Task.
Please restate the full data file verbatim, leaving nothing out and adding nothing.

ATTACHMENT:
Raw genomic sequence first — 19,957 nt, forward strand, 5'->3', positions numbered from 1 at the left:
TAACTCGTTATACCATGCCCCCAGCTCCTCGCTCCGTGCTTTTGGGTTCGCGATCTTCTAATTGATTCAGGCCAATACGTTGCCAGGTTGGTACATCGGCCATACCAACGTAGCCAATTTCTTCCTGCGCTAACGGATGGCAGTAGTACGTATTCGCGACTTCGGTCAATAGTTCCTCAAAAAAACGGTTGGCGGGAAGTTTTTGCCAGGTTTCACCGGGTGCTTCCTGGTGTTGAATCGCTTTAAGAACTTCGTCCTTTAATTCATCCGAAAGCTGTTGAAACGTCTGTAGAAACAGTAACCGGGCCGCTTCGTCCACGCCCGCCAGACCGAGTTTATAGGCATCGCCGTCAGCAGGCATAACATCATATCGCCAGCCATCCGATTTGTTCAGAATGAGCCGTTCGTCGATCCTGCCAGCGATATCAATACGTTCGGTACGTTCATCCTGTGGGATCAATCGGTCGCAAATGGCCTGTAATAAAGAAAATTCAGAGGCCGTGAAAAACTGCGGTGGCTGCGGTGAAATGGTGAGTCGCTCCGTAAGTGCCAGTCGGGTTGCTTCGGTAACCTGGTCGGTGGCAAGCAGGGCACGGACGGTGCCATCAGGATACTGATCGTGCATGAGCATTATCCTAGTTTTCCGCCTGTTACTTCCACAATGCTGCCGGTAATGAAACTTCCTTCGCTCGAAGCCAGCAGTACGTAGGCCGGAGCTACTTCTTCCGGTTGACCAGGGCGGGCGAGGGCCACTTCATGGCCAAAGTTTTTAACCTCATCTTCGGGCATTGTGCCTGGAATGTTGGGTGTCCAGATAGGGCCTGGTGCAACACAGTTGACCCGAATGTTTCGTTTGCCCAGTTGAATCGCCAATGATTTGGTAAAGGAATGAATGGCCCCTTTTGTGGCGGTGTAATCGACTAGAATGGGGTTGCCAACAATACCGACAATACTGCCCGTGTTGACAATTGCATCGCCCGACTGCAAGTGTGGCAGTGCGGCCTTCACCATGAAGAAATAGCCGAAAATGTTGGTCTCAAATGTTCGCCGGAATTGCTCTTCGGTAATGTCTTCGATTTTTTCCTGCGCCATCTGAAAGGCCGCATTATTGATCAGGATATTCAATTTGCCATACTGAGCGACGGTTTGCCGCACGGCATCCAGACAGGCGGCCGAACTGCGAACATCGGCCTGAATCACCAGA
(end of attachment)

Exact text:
Raw genomic sequence first — 19,957 nt, forward strand, 5'->3', positions numbered from 1 at the left:
TAACTCGTTATACCATGCCCCCAGCTCCTCGCTCCGTGCTTTTGGGTTCGCGATCTTCTAATTGATTCAGGCCAATACGTTGCCAGGTTGGTACATCGGCCATACCAACGTAGCCAATTTCTTCCTGCGCTAACGGATGGCAGTAGTACGTATTCGCGACTTCGGTCAATAGTTCCTCAAAAAAACGGTTGGCGGGAAGTTTTTGCCAGGTTTCACCGGGTGCTTCCTGGTGTTGAATCGCTTTAAGAACTTCGTCCTTTAATTCATCCGAAAGCTGTTGAAACGTCTGTAGAAACAGTAACCGGGCCGCTTCGTCCACGCCCGCCAGACCGAGTTTATAGGCATCGCCGTCAGCAGGCATAACATCATATCGCCAGCCATCCGATTTGTTCAGAATGAGCCGTTCGTCGATCCTGCCAGCGATATCAATACGTTCGGTACGTTCATCCTGTGGGATCAATCGGTCGCAAATGGCCTGTAATAAAGAAAATTCAGAGGCCGTGAAAAACTGCGGTGGCTGCGGTGAAATGGTGAGTCGCTCCGTAAGTGCCAGTCGGGTTGCTTCGGTAACCTGGTCGGTGGCAAGCAGGGCACGGACGGTGCCATCAGGATACTGATCGTGCATGAGCATTATCCTAGTTTTCCGCCTGTTACTTCCACAATGCTGCCGGTAATGAAACTTCCTTCGCTCGAAGCCAGCAGTACGTAGGCCGGAGCTACTTCTTCCGGTTGACCAGGGCGGGCGAGGGCCACTTCATGGCCAAAGTTTTTAACCTCATCTTCGGGCATTGTGCCTGGAATGTTGGGTGTCCAGATAGGGCCTGGTGCAACACAGTTGACCCGAATGTTTCGTTTGCCCAGTTGAATCGCCAATGATTTGGTAAAGGAATGAATGGCCCCTTTTGTGGCGGTGTAATCGACTAGAATGGGGTTGCCAACAATACCGACAATACTGCCCGTGTTGACAATTGCATCGCCCGACTGCAAGTGTGGCAGTGCGGCCTTCACCATGAAGAAATAGCCGAAAATGTTGGTCTCAAATGTTCGCCGGAATTGCTCTTCGGTAATGTCTTCGATTTTTTCCTGCGCCATCTGAAAGGCCGCATTATTGATCAGGATATTCAATTTGCCATACTGAGCGACGGTTTGCCGCACGGCATCCAGACAGGCGGCCGAACTGCGAACATCGGCCTGAATCACCAGA